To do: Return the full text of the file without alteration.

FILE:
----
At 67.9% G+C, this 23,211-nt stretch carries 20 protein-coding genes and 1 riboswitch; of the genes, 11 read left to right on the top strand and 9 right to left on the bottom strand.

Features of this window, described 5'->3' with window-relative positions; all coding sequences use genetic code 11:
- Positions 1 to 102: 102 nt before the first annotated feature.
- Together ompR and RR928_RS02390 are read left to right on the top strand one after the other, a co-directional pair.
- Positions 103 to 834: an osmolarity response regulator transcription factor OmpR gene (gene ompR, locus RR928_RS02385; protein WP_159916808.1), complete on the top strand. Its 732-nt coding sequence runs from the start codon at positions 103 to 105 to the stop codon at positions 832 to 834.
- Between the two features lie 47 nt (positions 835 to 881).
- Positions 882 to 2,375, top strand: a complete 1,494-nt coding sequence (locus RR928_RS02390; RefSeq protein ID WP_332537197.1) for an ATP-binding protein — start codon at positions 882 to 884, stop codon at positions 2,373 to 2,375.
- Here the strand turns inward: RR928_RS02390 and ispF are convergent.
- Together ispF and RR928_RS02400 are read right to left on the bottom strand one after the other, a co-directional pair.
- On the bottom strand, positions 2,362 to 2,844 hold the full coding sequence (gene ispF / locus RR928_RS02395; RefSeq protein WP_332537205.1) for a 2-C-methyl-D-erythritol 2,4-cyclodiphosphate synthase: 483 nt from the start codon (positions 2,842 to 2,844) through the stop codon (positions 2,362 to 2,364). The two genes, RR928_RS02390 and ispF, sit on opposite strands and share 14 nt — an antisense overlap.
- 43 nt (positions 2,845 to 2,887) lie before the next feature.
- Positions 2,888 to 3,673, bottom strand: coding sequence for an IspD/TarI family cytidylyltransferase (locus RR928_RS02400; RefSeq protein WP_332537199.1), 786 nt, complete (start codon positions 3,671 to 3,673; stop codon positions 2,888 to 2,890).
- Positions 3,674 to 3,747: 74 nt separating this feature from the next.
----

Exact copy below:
At 67.9% G+C, this 23,211-nt stretch carries 20 protein-coding genes and 1 riboswitch; of the genes, 11 read left to right on the top strand and 9 right to left on the bottom strand.

Features of this window, described 5'->3' with window-relative positions; all coding sequences use genetic code 11:
- Positions 1 to 102: 102 nt before the first annotated feature.
- Together ompR and RR928_RS02390 are read left to right on the top strand one after the other, a co-directional pair.
- Positions 103 to 834: an osmolarity response regulator transcription factor OmpR gene (gene ompR, locus RR928_RS02385; protein WP_159916808.1), complete on the top strand. Its 732-nt coding sequence runs from the start codon at positions 103 to 105 to the stop codon at positions 832 to 834.
- Between the two features lie 47 nt (positions 835 to 881).
- Positions 882 to 2,375, top strand: a complete 1,494-nt coding sequence (locus RR928_RS02390; RefSeq protein ID WP_332537197.1) for an ATP-binding protein — start codon at positions 882 to 884, stop codon at positions 2,373 to 2,375.
- Here the strand turns inward: RR928_RS02390 and ispF are convergent.
- Together ispF and RR928_RS02400 are read right to left on the bottom strand one after the other, a co-directional pair.
- On the bottom strand, positions 2,362 to 2,844 hold the full coding sequence (gene ispF / locus RR928_RS02395; RefSeq protein WP_332537205.1) for a 2-C-methyl-D-erythritol 2,4-cyclodiphosphate synthase: 483 nt from the start codon (positions 2,842 to 2,844) through the stop codon (positions 2,362 to 2,364). The two genes, RR928_RS02390 and ispF, sit on opposite strands and share 14 nt — an antisense overlap.
- 43 nt (positions 2,845 to 2,887) lie before the next feature.
- Positions 2,888 to 3,673, bottom strand: coding sequence for an IspD/TarI family cytidylyltransferase (locus RR928_RS02400; RefSeq protein WP_332537199.1), 786 nt, complete (start codon positions 3,671 to 3,673; stop codon positions 2,888 to 2,890).
- Positions 3,674 to 3,747: 74 nt separating this feature from the next.